Family of Donna Dalton, Who Was Shot By a Columbus Police Officer During Arrest, Demands Independent Inquiry
Advocates say the case hasn’t been handled fairly and there’s little hope for justice.
Last week, five months after Columbus police officer Andrew Mitchell killed 23-year-old Donna Dalton during what police say was an undercover prostitution sting, members of Dalton’s family arrived at the downtown police headquarters. In the cold rain, they carried images of her under their umbrellas.
Dalton’s mother, Michelle Dalton, and her sister Bobbi McCalla walked inside the station along with a group of supporters, looking for officers who could provide them with any information on the investigation into Dalton’s shooting. Before long, McCalla recounted, “I turned around and we were completely surrounded by police officers.” They were told to leave, and the station door was locked behind them with handcuffs.
It wasn’t the first time members of Dalton’s family felt barred from the inquiry into her shooting. They, along with members of Showing Up for Racial Justice Columbus and other advocates, have called for an independent investigation into her death.
“CPD [the Columbus Division of Police] has proven time and time again that they aren’t willing to thoroughly investigate their own,” said McCalla. “The way that they treat the public, the way that they treat my parents and have spoken to us, doesn’t really give us any faith that they’re willing to do their own investigation—a truthful, honest investigation.”
Donna Dalton was shot and killed on Aug. 23, 2018, after what police called “an altercation” in Officer Andrew Mitchell’s car. (Though police identified Dalton as Donna Castleberry, her married name, she went by Donna Dalton, McCalla told The Appeal.) Officer Mitchell was attempting to arrest Dalton for a prostitution offense when she was killed. It would have been his 81st prostitution arrest that year, according to a county court database.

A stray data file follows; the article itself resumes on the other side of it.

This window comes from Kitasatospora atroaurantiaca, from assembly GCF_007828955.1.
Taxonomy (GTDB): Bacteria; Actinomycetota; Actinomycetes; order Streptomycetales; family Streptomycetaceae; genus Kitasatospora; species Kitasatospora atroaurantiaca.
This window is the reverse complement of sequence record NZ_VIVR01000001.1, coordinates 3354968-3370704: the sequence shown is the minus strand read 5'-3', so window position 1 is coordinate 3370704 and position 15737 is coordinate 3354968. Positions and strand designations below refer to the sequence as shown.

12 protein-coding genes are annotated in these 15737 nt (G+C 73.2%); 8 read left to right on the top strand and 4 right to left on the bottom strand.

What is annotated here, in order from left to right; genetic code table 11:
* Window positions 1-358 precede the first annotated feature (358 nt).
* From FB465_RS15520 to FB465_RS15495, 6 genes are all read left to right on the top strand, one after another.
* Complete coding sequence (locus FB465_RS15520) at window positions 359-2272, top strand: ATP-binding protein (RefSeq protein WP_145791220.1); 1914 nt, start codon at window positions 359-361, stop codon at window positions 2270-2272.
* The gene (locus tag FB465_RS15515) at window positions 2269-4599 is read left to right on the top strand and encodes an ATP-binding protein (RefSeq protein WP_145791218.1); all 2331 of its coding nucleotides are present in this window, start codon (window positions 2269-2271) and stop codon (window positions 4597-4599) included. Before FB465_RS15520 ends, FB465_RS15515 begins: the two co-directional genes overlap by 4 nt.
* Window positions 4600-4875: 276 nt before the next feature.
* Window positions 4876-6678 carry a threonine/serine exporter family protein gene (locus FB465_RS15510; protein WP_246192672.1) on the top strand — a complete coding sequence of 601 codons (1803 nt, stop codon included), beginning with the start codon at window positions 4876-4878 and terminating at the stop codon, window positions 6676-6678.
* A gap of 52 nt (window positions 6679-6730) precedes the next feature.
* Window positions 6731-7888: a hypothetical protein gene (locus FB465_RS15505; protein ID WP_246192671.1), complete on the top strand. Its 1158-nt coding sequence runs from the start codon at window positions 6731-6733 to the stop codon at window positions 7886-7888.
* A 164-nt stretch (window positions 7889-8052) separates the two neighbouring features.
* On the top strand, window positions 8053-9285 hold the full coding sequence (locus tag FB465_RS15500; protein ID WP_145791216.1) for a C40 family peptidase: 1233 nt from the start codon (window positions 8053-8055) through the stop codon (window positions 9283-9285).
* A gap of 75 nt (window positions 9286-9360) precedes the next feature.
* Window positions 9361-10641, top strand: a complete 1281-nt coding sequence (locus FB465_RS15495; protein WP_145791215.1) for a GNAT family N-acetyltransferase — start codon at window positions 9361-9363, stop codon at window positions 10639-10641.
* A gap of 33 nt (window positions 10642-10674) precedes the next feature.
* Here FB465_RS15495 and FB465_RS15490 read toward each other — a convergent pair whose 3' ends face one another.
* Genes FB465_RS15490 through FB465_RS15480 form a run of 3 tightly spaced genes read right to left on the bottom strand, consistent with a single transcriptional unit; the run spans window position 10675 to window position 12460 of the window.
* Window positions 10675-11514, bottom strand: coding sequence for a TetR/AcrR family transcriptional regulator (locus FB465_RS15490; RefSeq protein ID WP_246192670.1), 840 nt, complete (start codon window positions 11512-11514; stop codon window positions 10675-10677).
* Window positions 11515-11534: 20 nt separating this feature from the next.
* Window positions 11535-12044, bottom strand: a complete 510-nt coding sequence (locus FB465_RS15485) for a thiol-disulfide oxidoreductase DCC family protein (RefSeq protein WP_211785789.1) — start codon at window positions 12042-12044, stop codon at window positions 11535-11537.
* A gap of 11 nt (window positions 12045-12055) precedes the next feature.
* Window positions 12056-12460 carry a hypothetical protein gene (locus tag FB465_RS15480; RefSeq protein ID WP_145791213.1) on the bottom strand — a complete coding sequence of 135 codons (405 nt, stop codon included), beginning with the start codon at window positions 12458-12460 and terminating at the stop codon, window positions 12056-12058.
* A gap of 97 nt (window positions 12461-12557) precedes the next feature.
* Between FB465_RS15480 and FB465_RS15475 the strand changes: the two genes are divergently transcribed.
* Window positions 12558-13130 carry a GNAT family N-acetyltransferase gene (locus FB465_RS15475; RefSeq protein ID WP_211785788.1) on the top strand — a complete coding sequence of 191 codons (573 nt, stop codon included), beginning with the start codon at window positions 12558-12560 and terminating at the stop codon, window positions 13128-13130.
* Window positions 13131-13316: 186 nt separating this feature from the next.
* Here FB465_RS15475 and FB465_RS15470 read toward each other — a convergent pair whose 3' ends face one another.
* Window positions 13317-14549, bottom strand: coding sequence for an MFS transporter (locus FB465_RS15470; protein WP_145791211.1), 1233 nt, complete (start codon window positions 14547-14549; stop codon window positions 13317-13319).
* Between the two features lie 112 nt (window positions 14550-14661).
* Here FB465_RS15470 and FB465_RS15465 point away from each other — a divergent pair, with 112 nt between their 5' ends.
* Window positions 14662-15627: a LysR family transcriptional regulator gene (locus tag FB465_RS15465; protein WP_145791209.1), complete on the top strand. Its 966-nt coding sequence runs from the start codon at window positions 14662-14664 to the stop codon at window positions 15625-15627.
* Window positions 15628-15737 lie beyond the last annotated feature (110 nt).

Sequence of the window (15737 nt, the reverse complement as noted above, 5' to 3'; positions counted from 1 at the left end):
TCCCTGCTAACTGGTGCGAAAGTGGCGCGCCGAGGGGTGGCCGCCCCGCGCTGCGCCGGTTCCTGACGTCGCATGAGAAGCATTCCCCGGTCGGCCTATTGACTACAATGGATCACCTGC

Before he killed Dalton, Mitchell was already the subject of a separate internal affairs investigation. CPD public information officer Denise Alex-Bouzounis told The Appeal she could not release details of that inquiry because it is a criminal investigation. She said the department’s investigation into Dalton’s death was “ongoing” but did not provide further information.
There is a real concern when a member of this brotherhood is tasked with investigating another for misconduct.Sean Walton, attorney
Mitchell, a 30-year veteran of the Columbus police, came to vice in recent years, after working in homicide. The officers responsible for investigating his fatal shooting of Dalton—the Critical Incident Response Team—are from the homicide unit. That concerns some advocates, who say the team may not handle the case fairly.
“The fact that he was a homicide detective, and homicide detectives are investigating him—whether these officers worked with him or not—there’s a brotherhood amongst police officers,” said Sean Walton, a Columbus attorney who has represented several families of those killed by city police, including 13-year-old Tyre King and 23-year-old Henry Green.
“There is a real concern when a member of this brotherhood is tasked with investigating another for misconduct,” Walton said. “There’s just a lot of room for bias, even in how the investigation is pursued, and what steps are taken, what witnesses are followed up with.”
Indeed, when it comes to use of force, the Columbus police have a track record of not sanctioning their own. An investigation by The Appeal found that in such cases between 2001 and 2017, the department determined that officers’ actions were justified 99 percent of the time.
Philip Stinson, who runs the Police Integrity Research Group at Bowling Green State University, has extensively studied fatal police shootings. “Best practices are that the primary investigation should not be conducted by the agency that employs the officer who shot and killed somebody,” Stinson said. “Many police chiefs and elected prosecutors will now tell you that as well.”
In 2016, an Ohio Supreme Court task force recommended that in lethal use-of-force cases, the Ohio attorney general’s office should have “exclusive authority to investigate and prosecute … through its Special Prosecutions Section and the Bureau of Criminal Investigation.”